From oligarchs to rebels, it is politics the Ukraine way

A member of the Donetsk Referendum electoral commission in front of the central police station in Mariupol, Eastern Ukraine. Photo: Kate Geraghty
A member of the Donetsk Referendum electoral commission in front of the central police station in Mariupol, Eastern Ukraine. Photo: Kate Geraghty

Charred beyond recognition, it was impossible to identify the building just off the central square in this steel and chemical town on the north shore of the Azov Sea.

But locals knew that it had served as a bank, who owned it and why it had been torched - in a word, payback.

Until last week it had been a thriving branch of Privat Bank, Ukraine's biggest and part of the business empire of oligarch Igor Kolomoysky.

The fate of its branch in Mariupol is a thread which, when pulled, unravels the conventional portrayals of this crisis as a contest between east and west in the post-Soviet world.

The oligarchs don't simply participate in the political process - they own it, just as they own banks and steel mills and the media combines that inform Ukrainians about themselves, their society and the world.

We were drawn to Mariupol by reports that the city's new police chief, Valeriy Andrushko, had been killed late last week - abducted by separatists and hanged on the outskirts of the city, Ukrainian news reports claimed.

The reports of Mr Andrushko's death proved exaggerated. Appointed just days earlier, the police chief had turned up in hospital, ''alive but in critical condition - traumatic brain injury, broken ribs, a lot of bruises on his body'', according to a Facebook page in the name of ultra-nationalist MP Oleg Lyashko.

Kiev's story is that in attacking the police station, separatists had commandeered its sizeable store of weapons, which they then turned on government forces.

Locals tell a different story - that Mariupol's rank-and-file cops had refused to follow Mr Andrushko's order to open fire. ''They refused to act on his criminal orders,'' according to Vladimir Litovchenko, a 52-year-old volunteer with the separatists.

Another leather-jacketed rebel we found pacing the steps of the burnt-out city administrative building - he gave his name only as Maxim - claimed that Mr Andrushko barricaded himself in the police building and sent an SOS for national forces to come to his rescue.

Turning their big guns on the building, it was units of the national army that had inflicted Mr Andrushko's injuries and in the process ignited a fire that virtually destroyed the building.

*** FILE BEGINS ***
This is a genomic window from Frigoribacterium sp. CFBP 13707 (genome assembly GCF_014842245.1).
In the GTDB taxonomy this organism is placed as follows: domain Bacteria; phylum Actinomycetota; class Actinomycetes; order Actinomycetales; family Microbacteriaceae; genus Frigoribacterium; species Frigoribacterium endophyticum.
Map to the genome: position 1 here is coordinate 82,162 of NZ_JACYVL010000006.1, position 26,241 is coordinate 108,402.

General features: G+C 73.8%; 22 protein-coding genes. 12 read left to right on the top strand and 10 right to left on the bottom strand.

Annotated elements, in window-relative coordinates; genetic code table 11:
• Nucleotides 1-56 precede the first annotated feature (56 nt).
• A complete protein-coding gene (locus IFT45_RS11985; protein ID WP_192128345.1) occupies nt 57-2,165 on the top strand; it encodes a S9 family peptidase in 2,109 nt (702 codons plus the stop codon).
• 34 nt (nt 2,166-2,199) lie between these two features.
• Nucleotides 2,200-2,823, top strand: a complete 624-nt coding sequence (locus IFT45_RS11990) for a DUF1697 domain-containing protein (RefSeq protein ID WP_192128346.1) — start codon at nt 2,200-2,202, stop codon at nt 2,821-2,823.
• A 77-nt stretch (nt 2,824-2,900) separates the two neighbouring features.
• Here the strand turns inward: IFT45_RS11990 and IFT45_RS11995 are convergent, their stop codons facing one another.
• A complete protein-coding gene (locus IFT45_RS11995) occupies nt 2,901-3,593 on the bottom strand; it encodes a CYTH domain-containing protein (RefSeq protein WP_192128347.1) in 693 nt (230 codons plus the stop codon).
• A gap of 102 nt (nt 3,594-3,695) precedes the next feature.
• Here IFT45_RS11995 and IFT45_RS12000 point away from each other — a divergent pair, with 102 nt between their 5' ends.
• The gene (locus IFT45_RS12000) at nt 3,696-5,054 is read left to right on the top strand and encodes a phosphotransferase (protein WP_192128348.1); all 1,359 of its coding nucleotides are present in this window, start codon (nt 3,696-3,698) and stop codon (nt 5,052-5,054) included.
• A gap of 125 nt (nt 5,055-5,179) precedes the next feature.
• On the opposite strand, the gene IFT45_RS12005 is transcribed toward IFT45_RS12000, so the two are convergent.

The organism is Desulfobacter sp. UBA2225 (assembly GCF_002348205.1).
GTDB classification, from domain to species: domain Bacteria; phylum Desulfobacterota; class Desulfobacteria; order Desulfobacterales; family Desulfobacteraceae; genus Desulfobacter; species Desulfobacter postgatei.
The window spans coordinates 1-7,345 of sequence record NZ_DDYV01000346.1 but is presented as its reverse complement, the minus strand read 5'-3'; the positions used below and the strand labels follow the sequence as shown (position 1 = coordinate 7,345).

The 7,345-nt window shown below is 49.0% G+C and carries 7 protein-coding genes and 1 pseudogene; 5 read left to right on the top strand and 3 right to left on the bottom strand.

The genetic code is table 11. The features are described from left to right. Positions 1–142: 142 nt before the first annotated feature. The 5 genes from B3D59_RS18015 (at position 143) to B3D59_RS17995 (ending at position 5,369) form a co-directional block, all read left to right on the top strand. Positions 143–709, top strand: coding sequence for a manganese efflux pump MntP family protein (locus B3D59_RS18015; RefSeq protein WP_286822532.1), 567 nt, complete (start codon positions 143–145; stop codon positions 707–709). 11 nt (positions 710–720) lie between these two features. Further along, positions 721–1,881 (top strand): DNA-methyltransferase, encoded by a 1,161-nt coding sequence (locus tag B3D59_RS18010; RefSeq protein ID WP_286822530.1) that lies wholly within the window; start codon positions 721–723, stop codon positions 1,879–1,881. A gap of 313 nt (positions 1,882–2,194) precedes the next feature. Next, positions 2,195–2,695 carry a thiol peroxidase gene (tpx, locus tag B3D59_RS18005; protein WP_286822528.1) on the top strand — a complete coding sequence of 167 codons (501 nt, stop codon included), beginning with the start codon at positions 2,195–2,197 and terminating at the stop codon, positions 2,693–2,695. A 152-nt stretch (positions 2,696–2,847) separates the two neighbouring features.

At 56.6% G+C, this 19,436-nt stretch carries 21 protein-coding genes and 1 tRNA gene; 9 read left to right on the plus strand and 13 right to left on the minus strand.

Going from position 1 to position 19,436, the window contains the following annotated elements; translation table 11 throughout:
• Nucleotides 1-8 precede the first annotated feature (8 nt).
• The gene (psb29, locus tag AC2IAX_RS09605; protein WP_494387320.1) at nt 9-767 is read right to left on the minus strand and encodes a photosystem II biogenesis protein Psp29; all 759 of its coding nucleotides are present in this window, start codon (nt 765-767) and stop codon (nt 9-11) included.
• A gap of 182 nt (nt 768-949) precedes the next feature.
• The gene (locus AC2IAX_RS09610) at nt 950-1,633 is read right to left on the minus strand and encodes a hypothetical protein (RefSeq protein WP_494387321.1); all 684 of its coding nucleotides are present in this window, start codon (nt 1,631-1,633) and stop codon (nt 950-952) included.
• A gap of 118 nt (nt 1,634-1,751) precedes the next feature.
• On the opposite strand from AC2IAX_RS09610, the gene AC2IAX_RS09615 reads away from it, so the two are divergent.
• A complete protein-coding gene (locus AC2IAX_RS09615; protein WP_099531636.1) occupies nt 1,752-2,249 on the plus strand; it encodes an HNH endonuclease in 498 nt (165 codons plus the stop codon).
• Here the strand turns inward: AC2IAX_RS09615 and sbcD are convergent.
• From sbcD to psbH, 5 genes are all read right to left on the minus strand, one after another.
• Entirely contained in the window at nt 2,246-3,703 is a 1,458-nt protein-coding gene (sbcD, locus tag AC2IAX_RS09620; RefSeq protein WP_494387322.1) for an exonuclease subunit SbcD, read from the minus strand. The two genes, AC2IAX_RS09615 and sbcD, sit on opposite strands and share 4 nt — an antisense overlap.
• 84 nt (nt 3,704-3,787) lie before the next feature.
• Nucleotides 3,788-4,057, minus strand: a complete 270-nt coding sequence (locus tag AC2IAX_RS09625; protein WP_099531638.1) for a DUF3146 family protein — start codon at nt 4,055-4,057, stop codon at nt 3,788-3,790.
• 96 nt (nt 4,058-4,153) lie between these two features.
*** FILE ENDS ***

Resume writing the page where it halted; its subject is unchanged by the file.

Mr Andrushko previously featured on the security staff of none other than Igor Kolomoysky who, in a gamble by Kiev in March, was appointed governor of the adjoining Dnipropetrovsk district in the country's restive east.

Mr Kolomoysky is believed to be the mastermind behind a mercenary security operation named Dnieper, after Ukraine's longest river. Its teams of masked, uniformed gunmen arrive mysteriously at conflict hotspots - always to defend Kiev's interests.

At Krasnoarmeysk, a coalmining town 65 kilometres north-west of Donetsk, townspeople on Tuesday told of gunmen summoned by the town's mayor as voting took place in Sunday's secession ''referendum''. The gunmen had tried to steal ballot papers and in the process had killed two voters. They had arrived in vehicles in the livery of Mr Kolomoysky's Privat Bank and on being challenged to identify themselves, one told locals: ''We are Dnieper.''

The idea of appointing oligarchs as governors is being attributed by Kiev commentators to former prime minister Yulia Tymoshenko, also a presidential candidate, whose political campaigns were funded by Mr Kolomoysky until a falling-out in 2010.

In his first days as governor, Mr Kolomoysky got down and dirty with Vladimir Putin, needling the Russian leader as a ''dwarf gone mad with his effort to re-establish the Russian Empire''. Clearly stung, President Putin denounced Mr Kolomoysky as a ''unique crook''.

Mr Kolomoysky's mouth might win applause in Ukraine, but judges in the US and Britain have been withering about his business conduct.

In 2009, a US court declared of Privat's conduct: ''The court has become increasingly sceptical of these [Privat] gentlemen and the credibility of their statements.'' In a separate case in London, the judge concluded there were ''strong grounds for doubting the honesty of Mr Kolomoysky''.

That's how they mix business and politics in Ukraine.

This story From oligarchs to rebels, it is politics the Ukraine way first appeared on The Sydney Morning Herald.